What makes listening in Chinese so hard? What makes it so frustrating? It’s the lack of control.
Listening is the only part of language learning where you’re not in control. You read, speak and write at your own pace. You choose the words you want to say, you look up the words you want to use or understand at your whim.
Listening, in contrast, is a messy affair. It’s full of tone changes you aren’t expecting, it is layered with accents you’ve never encountered, speeds you aren’t used to, topped with grammar you haven’t mastered, and sprinkled with a heavy dose of words you never knew existed. It’s a recipe for confusion. You have almost zero chance of guessing what someone is about to say.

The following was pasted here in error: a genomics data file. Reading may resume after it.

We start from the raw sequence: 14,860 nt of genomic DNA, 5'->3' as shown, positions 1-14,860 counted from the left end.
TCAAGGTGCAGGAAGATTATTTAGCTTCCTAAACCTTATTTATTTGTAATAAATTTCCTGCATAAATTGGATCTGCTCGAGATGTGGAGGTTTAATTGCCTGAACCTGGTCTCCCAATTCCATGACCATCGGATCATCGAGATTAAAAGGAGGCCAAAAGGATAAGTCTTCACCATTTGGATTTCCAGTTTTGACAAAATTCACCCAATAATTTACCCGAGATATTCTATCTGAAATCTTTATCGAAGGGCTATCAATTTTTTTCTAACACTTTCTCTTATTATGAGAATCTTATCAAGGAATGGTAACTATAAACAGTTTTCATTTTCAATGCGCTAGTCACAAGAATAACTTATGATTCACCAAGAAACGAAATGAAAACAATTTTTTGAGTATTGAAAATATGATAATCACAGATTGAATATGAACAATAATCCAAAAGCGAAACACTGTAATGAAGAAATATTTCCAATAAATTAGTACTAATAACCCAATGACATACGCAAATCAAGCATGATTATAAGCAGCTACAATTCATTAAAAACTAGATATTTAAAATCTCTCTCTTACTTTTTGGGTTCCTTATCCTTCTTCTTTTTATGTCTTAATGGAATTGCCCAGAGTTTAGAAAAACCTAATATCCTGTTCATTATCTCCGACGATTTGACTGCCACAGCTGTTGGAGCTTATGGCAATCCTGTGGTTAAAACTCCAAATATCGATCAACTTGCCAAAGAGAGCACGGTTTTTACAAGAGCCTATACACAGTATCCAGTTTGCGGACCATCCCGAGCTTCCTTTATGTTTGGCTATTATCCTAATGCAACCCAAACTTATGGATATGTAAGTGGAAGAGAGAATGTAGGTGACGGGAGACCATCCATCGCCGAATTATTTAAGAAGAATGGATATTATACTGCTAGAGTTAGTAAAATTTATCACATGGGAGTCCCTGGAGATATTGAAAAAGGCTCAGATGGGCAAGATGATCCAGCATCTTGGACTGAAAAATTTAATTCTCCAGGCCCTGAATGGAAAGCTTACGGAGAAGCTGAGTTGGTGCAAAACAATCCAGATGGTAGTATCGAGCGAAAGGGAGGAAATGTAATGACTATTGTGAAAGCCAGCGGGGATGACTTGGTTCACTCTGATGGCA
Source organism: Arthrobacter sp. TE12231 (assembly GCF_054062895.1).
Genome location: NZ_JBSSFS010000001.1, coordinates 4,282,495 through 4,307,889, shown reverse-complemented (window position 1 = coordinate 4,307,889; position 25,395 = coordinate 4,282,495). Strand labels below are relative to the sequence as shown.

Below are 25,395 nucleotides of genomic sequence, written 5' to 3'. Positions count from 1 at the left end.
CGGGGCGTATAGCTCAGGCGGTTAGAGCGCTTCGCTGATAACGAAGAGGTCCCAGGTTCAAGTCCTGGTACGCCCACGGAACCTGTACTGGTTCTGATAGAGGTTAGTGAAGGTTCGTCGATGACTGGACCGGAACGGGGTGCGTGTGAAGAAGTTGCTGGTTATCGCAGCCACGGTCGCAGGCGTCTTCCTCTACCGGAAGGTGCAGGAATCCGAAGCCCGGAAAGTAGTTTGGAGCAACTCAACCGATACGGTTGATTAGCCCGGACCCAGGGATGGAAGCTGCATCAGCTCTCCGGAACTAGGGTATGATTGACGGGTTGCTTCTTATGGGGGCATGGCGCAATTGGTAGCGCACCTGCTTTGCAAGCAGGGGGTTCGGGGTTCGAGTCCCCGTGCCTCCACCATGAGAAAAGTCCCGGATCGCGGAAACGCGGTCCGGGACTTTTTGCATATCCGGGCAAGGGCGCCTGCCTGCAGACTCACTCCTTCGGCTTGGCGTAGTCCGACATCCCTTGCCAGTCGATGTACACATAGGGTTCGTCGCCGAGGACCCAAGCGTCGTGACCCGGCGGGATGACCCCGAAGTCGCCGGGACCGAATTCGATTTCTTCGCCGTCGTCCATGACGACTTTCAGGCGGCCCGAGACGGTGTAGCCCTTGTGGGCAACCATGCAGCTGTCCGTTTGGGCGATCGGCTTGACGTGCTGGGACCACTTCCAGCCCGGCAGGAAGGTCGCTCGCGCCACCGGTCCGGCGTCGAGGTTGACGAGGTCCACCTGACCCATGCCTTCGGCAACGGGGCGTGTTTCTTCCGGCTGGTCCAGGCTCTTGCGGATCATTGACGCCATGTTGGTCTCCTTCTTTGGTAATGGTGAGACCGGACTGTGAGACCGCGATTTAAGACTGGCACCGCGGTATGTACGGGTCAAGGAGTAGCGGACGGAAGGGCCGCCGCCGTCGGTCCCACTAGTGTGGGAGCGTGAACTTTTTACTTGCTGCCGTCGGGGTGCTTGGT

Control what you can control
In the midst of all this chaos, you can only really do two things. First, really focus on your listening. Second, relax and stay in the present. Sometimes someone’s pace will make you feel dizzy, and other times you might feel like they’re speaking some form of Chinese you’ve never studied. Don’t despair. It’s part of the process.
Listening to Chinese is tough, but the more you practice it, the more you’ll become familiar with the way Chinese feels.